The 7th graders outdid themselves and used the led matrix in order to display a (very-accurate I may say) representation of the European Space Agency’s mascot, Paxi. Thus, we were truly amazed to see both their creativity and accuracy, and so I could not forget to mention their idea here. That’s one of the reasons why mentorship is so rewarding, seeing little kids enjoying science-related activities, observing that spark in their eyes, and being able to guide their brilliant minds to creating such wonderful projects. 🙂
The other teams did not let themselves down either, representing our high school’s logo, rockets, and many other creative ideas with ease and enthusiasm.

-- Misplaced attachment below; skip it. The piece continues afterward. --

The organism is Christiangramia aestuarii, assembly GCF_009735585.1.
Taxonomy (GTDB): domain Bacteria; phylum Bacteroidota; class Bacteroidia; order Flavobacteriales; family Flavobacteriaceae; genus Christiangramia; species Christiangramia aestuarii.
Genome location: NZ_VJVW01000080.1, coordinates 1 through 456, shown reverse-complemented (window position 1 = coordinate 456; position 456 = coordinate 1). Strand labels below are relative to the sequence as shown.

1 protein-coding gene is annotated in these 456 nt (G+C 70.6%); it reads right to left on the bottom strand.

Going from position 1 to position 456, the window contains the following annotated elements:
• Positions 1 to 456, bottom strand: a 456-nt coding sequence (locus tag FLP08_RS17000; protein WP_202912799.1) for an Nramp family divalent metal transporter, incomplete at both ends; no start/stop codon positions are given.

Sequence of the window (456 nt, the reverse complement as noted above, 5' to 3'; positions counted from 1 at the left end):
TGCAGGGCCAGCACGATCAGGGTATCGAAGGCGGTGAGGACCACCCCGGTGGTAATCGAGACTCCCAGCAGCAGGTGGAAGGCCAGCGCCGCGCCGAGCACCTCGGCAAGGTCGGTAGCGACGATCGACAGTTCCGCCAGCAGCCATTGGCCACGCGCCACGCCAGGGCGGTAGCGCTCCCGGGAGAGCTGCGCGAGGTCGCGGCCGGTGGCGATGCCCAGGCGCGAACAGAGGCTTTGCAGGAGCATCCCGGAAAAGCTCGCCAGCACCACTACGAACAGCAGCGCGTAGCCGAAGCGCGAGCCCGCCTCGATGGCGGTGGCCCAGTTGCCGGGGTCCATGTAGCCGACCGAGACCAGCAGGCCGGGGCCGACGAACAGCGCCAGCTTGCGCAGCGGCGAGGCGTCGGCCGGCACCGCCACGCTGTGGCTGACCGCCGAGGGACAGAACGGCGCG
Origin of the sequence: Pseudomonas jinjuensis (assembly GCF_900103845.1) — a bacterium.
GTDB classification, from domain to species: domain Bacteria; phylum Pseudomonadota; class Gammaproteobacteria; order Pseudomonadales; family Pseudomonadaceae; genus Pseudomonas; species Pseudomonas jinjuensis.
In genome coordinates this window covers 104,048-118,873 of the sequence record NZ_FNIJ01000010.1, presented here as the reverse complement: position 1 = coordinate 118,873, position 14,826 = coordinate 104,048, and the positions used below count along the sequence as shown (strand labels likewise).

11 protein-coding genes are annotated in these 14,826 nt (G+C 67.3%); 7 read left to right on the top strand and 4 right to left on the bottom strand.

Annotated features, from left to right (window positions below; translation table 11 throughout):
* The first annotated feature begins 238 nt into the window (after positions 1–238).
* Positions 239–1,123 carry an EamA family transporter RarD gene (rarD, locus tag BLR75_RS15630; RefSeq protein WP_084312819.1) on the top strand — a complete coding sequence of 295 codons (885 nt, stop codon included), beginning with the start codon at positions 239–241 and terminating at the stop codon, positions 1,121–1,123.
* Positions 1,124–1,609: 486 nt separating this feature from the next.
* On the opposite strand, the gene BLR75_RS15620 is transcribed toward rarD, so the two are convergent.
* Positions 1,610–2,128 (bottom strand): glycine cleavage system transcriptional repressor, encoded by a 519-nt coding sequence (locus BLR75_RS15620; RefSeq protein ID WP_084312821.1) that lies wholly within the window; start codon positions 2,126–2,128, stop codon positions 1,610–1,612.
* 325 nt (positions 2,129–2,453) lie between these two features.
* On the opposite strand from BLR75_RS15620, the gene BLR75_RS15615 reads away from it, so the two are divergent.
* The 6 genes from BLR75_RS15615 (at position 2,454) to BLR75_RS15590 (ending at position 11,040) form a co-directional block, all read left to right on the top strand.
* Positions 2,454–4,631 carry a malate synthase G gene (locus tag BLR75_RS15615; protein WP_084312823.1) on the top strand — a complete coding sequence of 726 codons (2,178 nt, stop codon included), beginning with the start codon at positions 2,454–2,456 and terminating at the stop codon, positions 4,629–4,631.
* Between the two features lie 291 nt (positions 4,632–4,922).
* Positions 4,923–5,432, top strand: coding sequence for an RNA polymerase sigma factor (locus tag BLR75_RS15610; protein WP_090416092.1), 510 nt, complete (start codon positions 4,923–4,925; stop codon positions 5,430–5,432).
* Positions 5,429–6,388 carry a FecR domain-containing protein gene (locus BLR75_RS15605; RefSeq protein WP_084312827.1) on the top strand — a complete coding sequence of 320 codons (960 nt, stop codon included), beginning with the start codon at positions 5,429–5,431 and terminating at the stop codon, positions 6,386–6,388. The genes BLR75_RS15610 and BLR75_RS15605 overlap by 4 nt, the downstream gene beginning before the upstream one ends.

At the end of the project, I was honored that the kids came to us and told us how much they enjoyed the experience, while also thanking us for the opportunity. Actually, I believe we are the ones to thank them for being such great students that love anything related to science, coding, and are always up for a challenge.
Project Description: Mission Zero offers young people the chance to have their code run in space! Students shall write a simple Python program to take a reading from the colour and luminosity sensor on an Astro Pi computer on board the International Space Station, and use it to set the background colour in a personalised image for the astronauts to see as they go about their daily tasks. [source: official Mission Zero website]